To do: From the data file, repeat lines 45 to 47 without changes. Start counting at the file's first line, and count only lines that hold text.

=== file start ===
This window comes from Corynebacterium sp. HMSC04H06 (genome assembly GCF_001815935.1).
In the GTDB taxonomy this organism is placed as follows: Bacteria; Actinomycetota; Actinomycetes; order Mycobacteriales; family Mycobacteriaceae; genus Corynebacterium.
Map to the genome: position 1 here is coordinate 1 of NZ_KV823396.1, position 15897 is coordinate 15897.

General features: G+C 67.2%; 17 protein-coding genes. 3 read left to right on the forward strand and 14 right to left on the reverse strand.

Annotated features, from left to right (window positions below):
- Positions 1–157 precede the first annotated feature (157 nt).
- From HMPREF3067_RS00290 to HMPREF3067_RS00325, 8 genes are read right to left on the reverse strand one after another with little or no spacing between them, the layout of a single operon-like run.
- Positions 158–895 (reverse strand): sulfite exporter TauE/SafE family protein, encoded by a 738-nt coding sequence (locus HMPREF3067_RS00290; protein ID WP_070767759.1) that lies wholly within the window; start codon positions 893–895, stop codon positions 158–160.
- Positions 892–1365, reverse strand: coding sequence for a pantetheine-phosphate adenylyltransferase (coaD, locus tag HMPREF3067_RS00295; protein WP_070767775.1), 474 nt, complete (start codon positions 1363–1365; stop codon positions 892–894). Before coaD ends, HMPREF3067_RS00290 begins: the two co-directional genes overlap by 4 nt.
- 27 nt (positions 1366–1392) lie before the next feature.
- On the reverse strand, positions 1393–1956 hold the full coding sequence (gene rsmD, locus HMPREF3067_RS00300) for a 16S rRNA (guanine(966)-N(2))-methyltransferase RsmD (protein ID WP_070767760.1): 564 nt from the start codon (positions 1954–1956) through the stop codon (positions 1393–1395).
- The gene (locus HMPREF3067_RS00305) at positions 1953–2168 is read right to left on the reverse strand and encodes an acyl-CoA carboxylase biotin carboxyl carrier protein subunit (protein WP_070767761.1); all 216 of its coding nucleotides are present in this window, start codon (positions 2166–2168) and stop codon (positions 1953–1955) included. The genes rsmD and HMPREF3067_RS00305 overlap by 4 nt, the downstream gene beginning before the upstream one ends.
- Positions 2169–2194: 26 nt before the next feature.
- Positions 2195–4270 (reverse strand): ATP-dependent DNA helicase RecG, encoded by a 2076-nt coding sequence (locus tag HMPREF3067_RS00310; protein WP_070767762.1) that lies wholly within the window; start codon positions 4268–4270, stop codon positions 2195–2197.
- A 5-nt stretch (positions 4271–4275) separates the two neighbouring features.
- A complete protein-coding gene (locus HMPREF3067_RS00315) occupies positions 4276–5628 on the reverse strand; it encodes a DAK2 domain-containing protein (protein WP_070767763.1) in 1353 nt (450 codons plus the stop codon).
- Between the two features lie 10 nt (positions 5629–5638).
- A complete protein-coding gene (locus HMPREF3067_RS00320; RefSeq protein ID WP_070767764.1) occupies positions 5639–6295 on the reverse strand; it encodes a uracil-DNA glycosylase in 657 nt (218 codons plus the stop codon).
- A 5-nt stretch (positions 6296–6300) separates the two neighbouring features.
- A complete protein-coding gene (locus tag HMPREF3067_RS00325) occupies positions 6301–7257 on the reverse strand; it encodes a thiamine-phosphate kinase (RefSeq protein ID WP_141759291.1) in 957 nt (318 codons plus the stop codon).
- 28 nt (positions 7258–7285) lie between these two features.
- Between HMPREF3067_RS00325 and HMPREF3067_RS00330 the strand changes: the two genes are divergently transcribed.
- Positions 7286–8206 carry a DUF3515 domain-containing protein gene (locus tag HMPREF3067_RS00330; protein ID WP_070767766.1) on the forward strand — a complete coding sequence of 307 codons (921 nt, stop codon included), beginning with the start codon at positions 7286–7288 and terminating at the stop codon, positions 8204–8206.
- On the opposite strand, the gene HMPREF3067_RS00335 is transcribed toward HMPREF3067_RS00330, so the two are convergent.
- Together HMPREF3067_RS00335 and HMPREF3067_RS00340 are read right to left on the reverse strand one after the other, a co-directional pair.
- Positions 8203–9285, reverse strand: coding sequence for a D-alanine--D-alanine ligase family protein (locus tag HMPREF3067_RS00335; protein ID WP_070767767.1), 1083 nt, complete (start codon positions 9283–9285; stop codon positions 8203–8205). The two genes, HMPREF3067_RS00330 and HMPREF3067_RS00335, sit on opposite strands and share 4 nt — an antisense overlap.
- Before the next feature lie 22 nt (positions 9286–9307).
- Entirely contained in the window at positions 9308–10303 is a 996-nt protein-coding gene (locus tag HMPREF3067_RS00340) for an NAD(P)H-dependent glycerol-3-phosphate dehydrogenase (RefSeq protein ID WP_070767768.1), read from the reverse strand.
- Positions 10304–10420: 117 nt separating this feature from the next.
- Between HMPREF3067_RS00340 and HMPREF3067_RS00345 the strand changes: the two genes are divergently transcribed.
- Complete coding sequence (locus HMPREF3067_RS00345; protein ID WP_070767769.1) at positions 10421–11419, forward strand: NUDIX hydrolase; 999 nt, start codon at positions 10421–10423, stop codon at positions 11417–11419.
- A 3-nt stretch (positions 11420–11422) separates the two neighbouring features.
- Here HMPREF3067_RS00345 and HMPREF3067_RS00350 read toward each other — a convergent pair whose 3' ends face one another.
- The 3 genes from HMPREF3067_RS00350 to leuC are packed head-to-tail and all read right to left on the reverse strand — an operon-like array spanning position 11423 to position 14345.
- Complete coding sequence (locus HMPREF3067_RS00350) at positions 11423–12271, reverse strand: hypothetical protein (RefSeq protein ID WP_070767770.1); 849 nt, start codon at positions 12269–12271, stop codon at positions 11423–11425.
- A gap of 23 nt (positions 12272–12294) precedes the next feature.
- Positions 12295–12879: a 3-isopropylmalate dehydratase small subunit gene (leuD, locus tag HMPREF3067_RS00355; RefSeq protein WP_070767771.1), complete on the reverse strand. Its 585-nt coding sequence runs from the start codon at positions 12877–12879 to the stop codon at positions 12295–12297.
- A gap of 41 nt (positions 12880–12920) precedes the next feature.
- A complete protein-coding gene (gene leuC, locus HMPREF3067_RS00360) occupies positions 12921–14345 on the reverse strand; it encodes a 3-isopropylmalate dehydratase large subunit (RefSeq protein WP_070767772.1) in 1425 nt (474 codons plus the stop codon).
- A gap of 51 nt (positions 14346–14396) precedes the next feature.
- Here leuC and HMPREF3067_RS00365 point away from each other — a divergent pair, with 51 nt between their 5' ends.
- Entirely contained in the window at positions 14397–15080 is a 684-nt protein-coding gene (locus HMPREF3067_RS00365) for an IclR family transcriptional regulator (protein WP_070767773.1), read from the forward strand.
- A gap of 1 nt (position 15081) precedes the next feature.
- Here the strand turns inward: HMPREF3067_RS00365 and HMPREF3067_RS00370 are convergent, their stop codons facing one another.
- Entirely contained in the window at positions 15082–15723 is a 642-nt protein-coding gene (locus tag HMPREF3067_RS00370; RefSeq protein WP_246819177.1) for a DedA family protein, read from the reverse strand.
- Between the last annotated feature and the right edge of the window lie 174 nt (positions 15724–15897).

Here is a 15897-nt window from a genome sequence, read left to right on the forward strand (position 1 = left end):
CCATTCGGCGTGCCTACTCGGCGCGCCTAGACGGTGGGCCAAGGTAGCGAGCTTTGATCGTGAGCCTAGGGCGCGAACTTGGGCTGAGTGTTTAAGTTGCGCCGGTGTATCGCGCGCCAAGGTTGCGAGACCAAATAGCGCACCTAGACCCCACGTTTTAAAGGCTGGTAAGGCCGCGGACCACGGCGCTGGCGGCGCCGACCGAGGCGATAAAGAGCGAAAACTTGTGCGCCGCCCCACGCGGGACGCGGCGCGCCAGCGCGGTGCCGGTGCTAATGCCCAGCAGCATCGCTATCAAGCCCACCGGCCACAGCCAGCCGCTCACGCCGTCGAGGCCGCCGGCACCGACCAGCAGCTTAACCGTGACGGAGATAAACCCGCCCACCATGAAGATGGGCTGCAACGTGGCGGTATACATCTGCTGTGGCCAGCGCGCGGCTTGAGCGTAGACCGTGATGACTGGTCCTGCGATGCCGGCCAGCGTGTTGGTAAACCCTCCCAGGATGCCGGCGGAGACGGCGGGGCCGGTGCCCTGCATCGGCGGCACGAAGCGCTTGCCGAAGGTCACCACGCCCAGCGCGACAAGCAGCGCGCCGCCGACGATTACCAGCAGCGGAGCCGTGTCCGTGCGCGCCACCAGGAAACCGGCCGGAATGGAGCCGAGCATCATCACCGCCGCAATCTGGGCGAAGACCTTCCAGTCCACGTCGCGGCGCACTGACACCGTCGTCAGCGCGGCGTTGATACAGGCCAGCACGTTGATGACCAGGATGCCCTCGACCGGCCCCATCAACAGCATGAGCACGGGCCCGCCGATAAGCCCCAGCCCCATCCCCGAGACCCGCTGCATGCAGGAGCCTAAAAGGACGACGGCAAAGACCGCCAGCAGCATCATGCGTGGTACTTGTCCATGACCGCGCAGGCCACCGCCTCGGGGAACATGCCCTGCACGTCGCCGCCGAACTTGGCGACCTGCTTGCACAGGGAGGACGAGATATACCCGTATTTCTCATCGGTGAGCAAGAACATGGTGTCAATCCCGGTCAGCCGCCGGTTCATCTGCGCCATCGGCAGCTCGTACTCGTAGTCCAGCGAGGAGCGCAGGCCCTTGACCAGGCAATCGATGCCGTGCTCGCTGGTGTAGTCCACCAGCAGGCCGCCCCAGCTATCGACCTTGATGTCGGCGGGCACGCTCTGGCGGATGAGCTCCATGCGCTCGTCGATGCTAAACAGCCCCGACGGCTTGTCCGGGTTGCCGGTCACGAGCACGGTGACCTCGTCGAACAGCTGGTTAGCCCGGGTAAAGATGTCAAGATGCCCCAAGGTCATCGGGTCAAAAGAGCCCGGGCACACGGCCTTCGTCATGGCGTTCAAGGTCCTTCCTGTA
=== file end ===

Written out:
- Entirely contained in the window at positions 15082–15723 is a 642-nt protein-coding gene (locus tag HMPREF3067_RS00370; RefSeq protein WP_246819177.1) for a DedA family protein, read from the reverse strand.
- Between the last annotated feature and the right edge of the window lie 174 nt (positions 15724–15897).

Here is a 15897-nt window from a genome sequence, read left to right on the forward strand (position 1 = left end):